It’s not like there aren’t any young talents for Flyers fans to be excited about. Cam York is the obvious one; not just because he played tonight, but because he’s widely considered to be the Flyers’ best prospect. It makes sense seeing as no one under 23 in the Flyers organization was drafted higher than York (14th in 2019). Other than the score, everything went right for York tonight. He moved the puck well, avoided any rookie mistakes, and almost scored his first NHL goal on a near-miss backdoor pass from Oskar Lindblom. Mike Yeo called his play “outstanding,” and the numbers back that assertion up; York led the Flyers with a 74.88% expected goals mark. He also registered two shots on goal, three hits, and two shot blocks in 20:20 of ice-time.

Yeo wasn’t initially sure whether or not Carter Hart would start tonight’s game. The Flyers goaltender actually initially had the flu before entering COVID protocol on December 26; Hart said it was actually the former that threw him for a loop. Ultimately, Hart was good to go, and he faired pretty well, especially considering the long layoff. This was Hart’s first game since December 16; just under a three-week lay-off. None of Anaheim’s three goals was Hart’s fault; a deflection, a breakaway, and a cross-seam backdoor pass. Any chance of the Flyers turning things around this season depends on Hart (and Martin Jones) playing very well; Hart certainly didn’t show any signs that his absence knocked his game out of sorts.

For the second straight game, Yeo was extremely aggressive with his goalie-pull. After a unique and more importantly successful decision to pull Martin Jones with 17 minutes left during a 6-on-3 Saturday, which directly led to a goal, Yeo pulled Hart at the beginning of a two-minute 4-on-4 stretch with over four minutes left. The Flyers essentially had a power-play as a result and made good use of their extra attacker. But they couldn’t solve Gibson before Keith Yandle took a penalty that only delayed Anaheim’s eventual empty-netter.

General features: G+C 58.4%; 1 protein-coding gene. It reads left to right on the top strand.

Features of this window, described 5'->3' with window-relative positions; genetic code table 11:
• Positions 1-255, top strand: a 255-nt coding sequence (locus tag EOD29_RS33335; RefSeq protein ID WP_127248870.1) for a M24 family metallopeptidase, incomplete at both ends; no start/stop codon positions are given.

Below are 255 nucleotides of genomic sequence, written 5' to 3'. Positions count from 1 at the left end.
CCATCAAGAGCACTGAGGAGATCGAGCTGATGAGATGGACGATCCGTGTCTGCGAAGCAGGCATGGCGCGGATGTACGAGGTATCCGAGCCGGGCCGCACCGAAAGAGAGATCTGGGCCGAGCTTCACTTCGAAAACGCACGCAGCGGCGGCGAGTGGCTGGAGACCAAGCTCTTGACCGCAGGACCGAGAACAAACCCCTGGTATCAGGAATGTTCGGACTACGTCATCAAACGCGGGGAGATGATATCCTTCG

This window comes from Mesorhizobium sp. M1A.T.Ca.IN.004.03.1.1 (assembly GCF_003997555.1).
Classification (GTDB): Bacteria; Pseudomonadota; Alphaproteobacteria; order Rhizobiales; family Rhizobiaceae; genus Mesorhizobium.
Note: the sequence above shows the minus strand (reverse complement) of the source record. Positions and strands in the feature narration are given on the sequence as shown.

Check out where the Flyers, Ducks, and everybody else ranked in Vendetta’s latest NHL power rankings.

Tonight’s game ends a four-game winning streak against the Ducks, dating back to November 2019. It’s been a streak head-to-head match-up as of late; before that Flyers run, Anaheim had a 9-0-1 streak against the Flyers. Hopefully the Flyers can nip a potential Anaheim run in the bud when they meet again on April 9.

3 Stars

3rd: Cam Fowler (ANA) – 26:07 TOI

2nd: John Gibson (ANA) – .966 SV% (28 Saves/29 Shots), 1 GA on 3.06 Expected Goals Against (All Situations)

1st: Troy Terry (ANA) – Hat-Trick (19, 20, 21), 4 Shots


PHI: 1/6, 7 PM vs. PIT (18-8-5, W8)

ANA: 1/6, 10 PM vs. DET (16-15-3, W1)

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All Advanced Stats are 5-on-5 unless otherwise stated and via Natural Stat Trick